People say that I am remarkable. I don't want to be remarkable. I just want to be normal. I don't want to have to be strong. I just want to be normal. I guess being a normal mum, having a normal family, stopped being an option the moment I adopted.

If asked, I would describe my current situation as 'challenging but stable'. Which I never believed was possible and which I will now never take for granted.

But I'm still tired. I'm so, so tired.

That adoption breakdown has taken it out of me, drained me of resilience and confidence and strength. I walk through my life heartbroken, grieving for all that has been lost. I live in the constant fear that it may all happen all over again. I'm consumed by anxiety about the future for my beloved children.

Every day may be stable, but it's a fragile kind of stable.

How can it be otherwise when my kids are growing up with complex background and difficulties and behaviours in a world that does not have the time or energy or resources or money or inclination to be able to reach out and help them?

We still need help. The right help. But most of the time, I'm too tired to ask for it. Too exhausted to fight for the specific support and individual understanding my children need with the local authority, the school, the doctor, the health visitor, the social worker, the benefit system, the professionals....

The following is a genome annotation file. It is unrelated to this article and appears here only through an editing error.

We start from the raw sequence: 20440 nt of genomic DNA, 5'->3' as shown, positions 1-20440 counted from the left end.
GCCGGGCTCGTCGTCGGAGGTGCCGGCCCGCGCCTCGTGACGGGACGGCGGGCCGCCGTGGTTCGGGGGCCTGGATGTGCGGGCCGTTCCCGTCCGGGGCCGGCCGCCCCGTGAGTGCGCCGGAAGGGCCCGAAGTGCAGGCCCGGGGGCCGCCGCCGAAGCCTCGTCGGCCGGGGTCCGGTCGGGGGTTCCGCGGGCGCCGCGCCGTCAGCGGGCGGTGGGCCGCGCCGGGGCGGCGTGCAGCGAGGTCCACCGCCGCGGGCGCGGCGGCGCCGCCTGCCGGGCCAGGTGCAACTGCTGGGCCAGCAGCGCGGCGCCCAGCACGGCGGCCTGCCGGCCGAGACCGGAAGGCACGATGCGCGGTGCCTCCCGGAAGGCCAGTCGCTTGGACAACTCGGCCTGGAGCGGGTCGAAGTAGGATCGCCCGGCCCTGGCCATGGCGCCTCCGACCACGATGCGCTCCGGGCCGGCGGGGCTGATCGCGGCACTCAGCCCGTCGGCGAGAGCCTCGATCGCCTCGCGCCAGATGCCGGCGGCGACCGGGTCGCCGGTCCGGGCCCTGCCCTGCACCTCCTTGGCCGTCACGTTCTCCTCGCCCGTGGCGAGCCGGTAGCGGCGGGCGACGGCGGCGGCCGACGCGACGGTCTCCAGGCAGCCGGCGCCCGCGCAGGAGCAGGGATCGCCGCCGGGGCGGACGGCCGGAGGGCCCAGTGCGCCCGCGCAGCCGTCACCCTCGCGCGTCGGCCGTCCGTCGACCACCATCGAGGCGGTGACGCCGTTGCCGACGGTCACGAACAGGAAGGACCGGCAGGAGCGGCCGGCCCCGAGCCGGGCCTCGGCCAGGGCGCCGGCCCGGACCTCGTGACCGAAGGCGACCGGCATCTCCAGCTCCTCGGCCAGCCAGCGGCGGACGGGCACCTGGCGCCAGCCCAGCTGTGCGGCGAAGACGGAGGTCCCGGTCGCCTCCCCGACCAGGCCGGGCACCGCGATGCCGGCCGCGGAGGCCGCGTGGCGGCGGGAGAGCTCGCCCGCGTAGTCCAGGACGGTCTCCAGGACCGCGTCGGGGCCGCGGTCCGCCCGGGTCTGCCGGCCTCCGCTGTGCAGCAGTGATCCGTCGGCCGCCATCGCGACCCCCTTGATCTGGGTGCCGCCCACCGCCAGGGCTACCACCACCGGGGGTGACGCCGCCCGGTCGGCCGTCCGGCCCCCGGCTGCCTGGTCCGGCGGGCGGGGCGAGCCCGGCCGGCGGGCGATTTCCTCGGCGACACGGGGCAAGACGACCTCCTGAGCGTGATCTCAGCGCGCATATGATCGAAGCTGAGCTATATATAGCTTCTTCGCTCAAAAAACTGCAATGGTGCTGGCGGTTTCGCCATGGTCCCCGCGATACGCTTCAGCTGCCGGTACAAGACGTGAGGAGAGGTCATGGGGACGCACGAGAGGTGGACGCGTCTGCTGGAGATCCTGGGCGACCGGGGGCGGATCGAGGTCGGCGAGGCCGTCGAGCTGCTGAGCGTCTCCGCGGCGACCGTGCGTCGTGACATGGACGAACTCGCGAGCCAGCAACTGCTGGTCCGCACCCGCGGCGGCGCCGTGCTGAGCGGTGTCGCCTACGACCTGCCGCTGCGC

And then I have to deal with the guilt that I'm not doing enough. That I'm failing them in some way. That it's all down to me. That if I'd done more, things would have been different. That if I do better, then things will be better.

But all I can bring is who I am today. That has to be enough, for that is all that I have.

Whatever you are going through right now, you are not alone.

My heart goes out to you, wherever you are.

I hope that you find the comfort and support you need to get you through today.

I hope that you find the energy you need to keep crying out for the help that you so desperately require.

I hope that you find the courage to do whatever you need to do. You will know what that is when the time comes.

We didn't sign up for this. We're not remarkable. And yet here we are. This is the path we are on. It's a narrow, treacherous path for sure, but others are walking it too, who can reach out a hand to steady us when we stumble.

Let's walk it together.